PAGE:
"Hi, I'm Josh, what's your name?"



"No, Jenae."

"Like Renee?"

"Sure. With a J though."

"OH! JUH-nay?"

Sigh. The name is accented on the second syllable, so actually, it is more like Juh-NAY... but the point is that it shone a light on how when it is loud, and dark, and late, if your name isn't Megan or Jennifer or Elizabeth, it can be tough to start the witty, funny, flirty fun part of the night, full of the banter you're seeking, when instead it skids and stutters over name pronunciation at the start.

And finally - third - perhaps answering Point #1, is when Mr. Financial Services, with too-close a shave and too-popped a collar, walked away and said, "I'm a registered Republican," I laughed and said, "I know, I could tell." But I SHOULD have said, "I'll forgive you."

If I'm gonna be a wingman, I have sharpen my claws wit.

Friday, August 24, 2012

Thanks, Ina!

I made sole meuniere this week - based on Ina Garten's super-easy version - and it was wonderful! I'm sure the fresh-never-been-frozen Oregon sole was doing most of the heavy lifting, as great ingredients are wont to do, but it made me think... I should make a list of 50 things I'm too scared to cook and then cook my way through them. This one was pretty dang easy, all things considered (if a little sloppy and hurried to get it all not-over-cooked and still warm when set on the table), and inspired me to tackle some other recipes.

What did you make this summer for the first time? And was it a success?

Tuesday, August 21, 2012

Another One

Another serious, depressing, heavy-hitter dramatic film to add to your queue - behind Blue Valentine and Take This Waltz - is I've Loved You So Long. I'm sure you saw it back when everyone was talking about it, five years ago, but if you kept putting it off like me - don't! Take an early Sunday evening to yourself, when you've got the Sunday blues anyway so who cares if something is very serious and very dark, and watch this film. It deserves your attention.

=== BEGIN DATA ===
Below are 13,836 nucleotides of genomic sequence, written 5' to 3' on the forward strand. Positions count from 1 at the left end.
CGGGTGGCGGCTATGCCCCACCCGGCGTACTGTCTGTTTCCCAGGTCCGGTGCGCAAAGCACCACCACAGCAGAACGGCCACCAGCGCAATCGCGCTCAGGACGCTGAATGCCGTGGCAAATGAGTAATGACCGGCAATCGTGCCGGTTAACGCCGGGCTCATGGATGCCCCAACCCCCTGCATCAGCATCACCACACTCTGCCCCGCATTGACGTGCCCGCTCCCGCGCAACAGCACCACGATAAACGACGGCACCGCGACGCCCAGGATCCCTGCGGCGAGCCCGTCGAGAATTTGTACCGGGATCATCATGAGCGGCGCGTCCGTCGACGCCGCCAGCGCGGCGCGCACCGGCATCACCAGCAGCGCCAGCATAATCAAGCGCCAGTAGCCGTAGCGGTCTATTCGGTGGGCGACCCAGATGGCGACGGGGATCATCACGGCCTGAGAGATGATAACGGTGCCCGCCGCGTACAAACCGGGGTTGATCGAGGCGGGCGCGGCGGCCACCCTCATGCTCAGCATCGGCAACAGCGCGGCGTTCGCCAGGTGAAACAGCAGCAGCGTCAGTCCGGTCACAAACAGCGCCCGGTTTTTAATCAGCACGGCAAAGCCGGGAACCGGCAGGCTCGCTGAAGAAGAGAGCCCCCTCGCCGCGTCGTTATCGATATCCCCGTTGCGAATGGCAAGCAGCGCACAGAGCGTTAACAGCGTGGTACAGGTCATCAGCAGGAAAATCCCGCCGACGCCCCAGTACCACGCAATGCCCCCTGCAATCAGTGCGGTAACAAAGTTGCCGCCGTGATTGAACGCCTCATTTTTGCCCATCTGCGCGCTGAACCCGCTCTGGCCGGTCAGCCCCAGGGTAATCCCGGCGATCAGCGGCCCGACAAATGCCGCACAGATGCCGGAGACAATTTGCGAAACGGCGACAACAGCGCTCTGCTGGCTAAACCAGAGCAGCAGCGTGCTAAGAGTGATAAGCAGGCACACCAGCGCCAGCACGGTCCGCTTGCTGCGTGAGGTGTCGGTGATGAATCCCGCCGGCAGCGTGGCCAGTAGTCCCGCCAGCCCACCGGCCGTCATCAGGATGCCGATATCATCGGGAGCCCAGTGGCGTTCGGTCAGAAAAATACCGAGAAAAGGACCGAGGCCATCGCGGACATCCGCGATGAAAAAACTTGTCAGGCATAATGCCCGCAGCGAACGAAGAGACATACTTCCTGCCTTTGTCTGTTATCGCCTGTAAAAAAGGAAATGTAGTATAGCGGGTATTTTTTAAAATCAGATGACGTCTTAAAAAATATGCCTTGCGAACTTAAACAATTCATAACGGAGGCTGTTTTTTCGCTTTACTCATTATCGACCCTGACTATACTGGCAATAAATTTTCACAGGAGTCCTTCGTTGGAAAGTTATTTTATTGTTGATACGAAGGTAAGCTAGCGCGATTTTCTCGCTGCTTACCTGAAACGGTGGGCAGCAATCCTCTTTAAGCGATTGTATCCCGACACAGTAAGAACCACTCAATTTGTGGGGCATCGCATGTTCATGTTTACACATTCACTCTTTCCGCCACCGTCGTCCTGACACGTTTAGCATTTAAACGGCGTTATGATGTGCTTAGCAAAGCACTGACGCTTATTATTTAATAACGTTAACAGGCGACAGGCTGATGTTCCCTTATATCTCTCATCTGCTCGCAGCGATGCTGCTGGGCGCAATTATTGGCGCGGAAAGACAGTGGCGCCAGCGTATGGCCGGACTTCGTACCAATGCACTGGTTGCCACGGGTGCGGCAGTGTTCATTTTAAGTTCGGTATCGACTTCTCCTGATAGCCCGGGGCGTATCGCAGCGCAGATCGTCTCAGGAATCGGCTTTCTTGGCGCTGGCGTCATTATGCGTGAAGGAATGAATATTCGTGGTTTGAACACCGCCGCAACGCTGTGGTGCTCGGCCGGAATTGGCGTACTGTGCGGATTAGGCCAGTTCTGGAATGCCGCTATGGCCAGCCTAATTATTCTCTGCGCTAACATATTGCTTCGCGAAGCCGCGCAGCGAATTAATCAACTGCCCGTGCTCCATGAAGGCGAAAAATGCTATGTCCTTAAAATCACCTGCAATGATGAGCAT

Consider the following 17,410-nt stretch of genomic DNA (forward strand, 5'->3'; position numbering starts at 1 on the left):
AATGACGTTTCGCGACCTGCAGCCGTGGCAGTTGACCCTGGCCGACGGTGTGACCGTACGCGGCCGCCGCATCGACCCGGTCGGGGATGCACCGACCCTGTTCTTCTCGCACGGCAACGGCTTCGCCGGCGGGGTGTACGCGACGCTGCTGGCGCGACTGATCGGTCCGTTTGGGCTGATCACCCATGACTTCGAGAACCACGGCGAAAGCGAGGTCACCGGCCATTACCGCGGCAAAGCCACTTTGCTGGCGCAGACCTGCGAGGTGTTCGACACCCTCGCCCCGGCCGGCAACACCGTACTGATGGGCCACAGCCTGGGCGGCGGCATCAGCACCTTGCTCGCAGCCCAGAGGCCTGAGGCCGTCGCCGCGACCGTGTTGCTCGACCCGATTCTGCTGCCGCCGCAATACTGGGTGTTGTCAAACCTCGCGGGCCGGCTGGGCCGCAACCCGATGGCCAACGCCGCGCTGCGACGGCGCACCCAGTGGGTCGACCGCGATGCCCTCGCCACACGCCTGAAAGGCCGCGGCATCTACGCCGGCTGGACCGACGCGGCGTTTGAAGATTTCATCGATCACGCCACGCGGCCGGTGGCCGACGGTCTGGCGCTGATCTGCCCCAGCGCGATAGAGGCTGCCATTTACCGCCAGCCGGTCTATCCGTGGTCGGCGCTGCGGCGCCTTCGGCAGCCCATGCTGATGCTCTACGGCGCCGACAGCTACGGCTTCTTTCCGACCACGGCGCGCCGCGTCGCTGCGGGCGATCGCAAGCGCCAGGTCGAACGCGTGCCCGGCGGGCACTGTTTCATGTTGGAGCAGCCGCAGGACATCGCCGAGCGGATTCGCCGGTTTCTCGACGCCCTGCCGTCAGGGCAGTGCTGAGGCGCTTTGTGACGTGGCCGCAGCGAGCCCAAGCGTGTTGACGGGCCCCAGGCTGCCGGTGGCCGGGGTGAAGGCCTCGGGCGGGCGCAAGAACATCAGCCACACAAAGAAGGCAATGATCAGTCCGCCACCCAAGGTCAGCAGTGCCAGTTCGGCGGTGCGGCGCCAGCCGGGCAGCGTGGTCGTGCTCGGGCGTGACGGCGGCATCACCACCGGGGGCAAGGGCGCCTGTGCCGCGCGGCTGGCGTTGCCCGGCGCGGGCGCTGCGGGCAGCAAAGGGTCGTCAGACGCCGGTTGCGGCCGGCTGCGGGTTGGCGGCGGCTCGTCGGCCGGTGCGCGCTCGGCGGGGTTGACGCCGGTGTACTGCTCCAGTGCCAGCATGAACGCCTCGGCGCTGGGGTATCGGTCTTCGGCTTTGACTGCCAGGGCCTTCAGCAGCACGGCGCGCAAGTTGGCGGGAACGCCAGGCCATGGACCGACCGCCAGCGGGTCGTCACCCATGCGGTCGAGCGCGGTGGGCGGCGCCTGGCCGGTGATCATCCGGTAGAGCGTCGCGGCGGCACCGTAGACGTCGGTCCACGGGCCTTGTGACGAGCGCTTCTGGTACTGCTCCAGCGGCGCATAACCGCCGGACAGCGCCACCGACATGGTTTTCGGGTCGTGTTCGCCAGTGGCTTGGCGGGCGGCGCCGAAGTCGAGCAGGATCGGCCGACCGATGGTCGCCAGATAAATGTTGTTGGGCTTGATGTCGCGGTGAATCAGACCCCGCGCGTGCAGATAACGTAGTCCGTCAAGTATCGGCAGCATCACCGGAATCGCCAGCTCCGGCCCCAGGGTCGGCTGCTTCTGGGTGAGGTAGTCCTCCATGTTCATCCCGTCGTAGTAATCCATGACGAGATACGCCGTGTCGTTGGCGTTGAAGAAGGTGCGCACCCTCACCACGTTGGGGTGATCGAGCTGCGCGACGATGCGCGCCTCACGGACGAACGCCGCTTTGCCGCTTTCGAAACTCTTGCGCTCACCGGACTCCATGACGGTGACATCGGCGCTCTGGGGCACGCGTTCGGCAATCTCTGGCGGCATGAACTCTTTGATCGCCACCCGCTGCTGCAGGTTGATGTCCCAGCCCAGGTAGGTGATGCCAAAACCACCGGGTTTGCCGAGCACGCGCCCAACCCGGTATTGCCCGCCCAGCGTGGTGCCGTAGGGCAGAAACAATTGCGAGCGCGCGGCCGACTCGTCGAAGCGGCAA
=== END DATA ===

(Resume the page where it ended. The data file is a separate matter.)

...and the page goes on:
Sunday, August 19, 2012

In the parking lot...

... of the Fred Meyer this weekend, I watched a man move his groceries from cart to truck. His truck was parked two spots away from the cart corral - and two spots away from a median. What did he do with his cart? He dragged it up onto the median, precariously perched there - which was the exact same distance away from him as the corral.

The point here is that I'd like to be a little less observant. I'd like to see fewer things going on around me. I think it would be better for my blood pressure and the world overall if I was spaced out more often, in my head, wandering along not noticing things. Any tips?

Sunday, August 12, 2012

On the other hand...

Alongside the cherry bullets, I now have a half-flat of blueberries, perfect little BBs of frozen Oregon sunshine. (Incidentally, I read somewhere recently that 'Oregon Blueberry' is one of those things that can command two or three times the price in China as any other kind of blueberry, American or not. Good taste, across the Pacific.)

But I wonder, as I happily fill up the new freezer that resides in the garage, and feel a sense of making good use of a long summer night, I stop. I wonder. Am I being 100% an ant - working hard, thinking about and planning for bad weather, studiously saving up - but failing to have any of the grasshopper in me - playing music, enjoying berries now, savoring the short NW summer?

A good friend recently pointed out that one of my "triggers" is listmaking. (A good "trigger", of course, is something that sets us into a spiral of patterned, unconscious and unhealthy behavior.) A very good observation, and reminder that I have to be careful to not put too much effort into the list, to sticking to the list, to prioritizing the list instead of the truly important people, needs, and moments around me. So today, I am happy to have a gallon of frozen blueberries.

And rather than think about getting more to wash, freeze and bag up this week, I'm turning back to my current book (My Antonia) and finishing off the last bit of Chardonnay (Rock Horse Ranch). A little ant. A little grasshopper.

Saturday, August 4, 2012

The most wonderful time of the year...

Is here, but almost complete...

It is the time of year where I eat an average of 1/2 a pound of cherries per day. And while we have a beautiful and stuffed gallon bag of "bullets" in the freezer for wintertime baking (perfectly pitted, whole, round, red frozen Washington cherries), I still bought another three pounds on Tuesday for a second bag o' bullets.

Alas, here we are Saturday morning and three pounds are gone, nary a one frozen. Will I have the discipline to buy and bullet another few pounds? But it's time for peaches! The Sauvie Island Farm Wife blog says peaches were ready as of 7/31, and last only two weeks.

To eat or to freeze, to eat or to freeze... my most wonderful time of year.